The Jazz Singer is a 1927 American musical film. The first feature-length motion picture with synchronized dialogue sequences, its release heralded the commercial ascendance of the "talkies" and the decline of the silent film era. Directed by Alan Crosland and produced by Warner Bros. with its Vitaphone sound-on-disc system, the movie star Al Jolson performs six songs. The film is based on The Day of Atonement, a play by Samson Raphaelson.
The film depicts the fictional story of Jakie Rabinowitz, a young man who defies the traditions of his devout Jewish family. After singing popular tunes in a beer garden he is punished by his father, a cantor, prompting Jakie to run away from home. Some years later, now calling himself Jack Robin, he has become a talented jazz singer. He attempts to build a career as an entertainer but his professional ambitions ultimately come into conflict with the demands of his home and heritage.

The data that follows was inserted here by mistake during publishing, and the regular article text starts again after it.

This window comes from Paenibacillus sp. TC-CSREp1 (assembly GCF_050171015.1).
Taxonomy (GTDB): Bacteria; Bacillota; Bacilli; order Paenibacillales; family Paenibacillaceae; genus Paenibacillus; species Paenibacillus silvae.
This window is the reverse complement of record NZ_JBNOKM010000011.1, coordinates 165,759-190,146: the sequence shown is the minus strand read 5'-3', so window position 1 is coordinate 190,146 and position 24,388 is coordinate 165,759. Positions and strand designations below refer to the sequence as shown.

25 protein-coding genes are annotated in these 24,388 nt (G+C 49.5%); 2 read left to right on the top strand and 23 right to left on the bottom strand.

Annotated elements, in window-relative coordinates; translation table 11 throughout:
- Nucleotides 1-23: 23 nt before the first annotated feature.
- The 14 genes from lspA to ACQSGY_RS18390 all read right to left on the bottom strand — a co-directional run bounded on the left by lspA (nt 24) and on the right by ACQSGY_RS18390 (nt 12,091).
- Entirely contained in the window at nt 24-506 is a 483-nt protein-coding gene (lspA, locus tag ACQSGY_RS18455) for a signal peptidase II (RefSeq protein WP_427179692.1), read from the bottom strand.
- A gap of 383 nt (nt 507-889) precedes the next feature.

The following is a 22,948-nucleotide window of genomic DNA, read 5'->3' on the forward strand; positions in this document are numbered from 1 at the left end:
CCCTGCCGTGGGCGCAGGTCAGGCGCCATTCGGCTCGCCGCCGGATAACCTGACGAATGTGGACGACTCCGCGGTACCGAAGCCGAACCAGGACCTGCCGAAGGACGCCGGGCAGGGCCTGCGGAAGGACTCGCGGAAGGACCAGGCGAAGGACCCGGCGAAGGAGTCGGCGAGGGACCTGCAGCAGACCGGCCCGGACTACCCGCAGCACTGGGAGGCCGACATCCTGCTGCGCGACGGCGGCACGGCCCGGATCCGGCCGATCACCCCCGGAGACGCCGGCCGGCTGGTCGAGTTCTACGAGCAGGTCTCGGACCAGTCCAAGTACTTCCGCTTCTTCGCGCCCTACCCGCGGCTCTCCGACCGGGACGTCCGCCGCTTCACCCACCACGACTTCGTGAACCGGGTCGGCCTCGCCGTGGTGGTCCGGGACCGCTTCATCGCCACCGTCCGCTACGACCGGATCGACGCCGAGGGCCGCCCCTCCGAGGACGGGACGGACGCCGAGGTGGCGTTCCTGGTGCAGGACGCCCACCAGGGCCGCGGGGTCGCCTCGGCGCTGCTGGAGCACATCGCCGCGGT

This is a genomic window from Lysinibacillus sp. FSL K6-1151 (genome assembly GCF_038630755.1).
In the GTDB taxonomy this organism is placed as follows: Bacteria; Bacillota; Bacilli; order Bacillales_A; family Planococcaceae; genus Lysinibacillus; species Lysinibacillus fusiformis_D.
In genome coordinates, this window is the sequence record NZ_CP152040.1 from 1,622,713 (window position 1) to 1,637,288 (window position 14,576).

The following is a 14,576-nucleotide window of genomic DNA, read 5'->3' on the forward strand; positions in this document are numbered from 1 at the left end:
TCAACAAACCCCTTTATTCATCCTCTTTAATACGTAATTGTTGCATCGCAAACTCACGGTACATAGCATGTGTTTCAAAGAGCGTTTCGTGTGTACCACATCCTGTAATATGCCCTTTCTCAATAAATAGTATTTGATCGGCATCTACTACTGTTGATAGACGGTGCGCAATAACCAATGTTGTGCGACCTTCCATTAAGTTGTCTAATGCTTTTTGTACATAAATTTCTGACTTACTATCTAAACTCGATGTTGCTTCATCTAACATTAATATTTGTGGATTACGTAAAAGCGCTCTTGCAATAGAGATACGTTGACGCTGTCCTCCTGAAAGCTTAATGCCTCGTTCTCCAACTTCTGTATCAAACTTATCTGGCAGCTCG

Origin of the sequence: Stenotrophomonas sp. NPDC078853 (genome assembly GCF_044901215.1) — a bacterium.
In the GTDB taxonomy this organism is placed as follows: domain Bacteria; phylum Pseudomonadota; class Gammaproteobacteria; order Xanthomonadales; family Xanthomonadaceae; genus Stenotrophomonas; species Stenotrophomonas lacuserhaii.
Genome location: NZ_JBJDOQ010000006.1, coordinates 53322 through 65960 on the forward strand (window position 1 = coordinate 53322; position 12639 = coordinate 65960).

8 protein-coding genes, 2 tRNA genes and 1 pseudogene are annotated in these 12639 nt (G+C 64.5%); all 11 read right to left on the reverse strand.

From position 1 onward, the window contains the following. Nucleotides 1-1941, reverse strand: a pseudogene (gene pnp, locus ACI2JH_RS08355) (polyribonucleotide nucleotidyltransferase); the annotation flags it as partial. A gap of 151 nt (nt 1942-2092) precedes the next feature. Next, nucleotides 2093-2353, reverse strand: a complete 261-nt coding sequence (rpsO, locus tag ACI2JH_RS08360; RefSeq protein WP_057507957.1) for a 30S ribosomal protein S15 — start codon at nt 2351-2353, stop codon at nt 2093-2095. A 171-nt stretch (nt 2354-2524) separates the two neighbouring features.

Darryl F. Zanuck won the Special Academy Award for producing the film, and it was also nominated for Best Adapted Screenplay and Best Engineering Effects. In 1996, The Jazz Singer was selected for preservation in the U.S. Library of Congress's National Film Registry of "culturally, historically or aesthetically significant" motion pictures. In 1998, the film was chosen in voting conducted by the American Film Institute as one of the best American films of all time, ranking at number ninety.
On January 1, 2023, The Jazz Singer's U.S. copyright expired, when all works published in 1927 entered the public domain.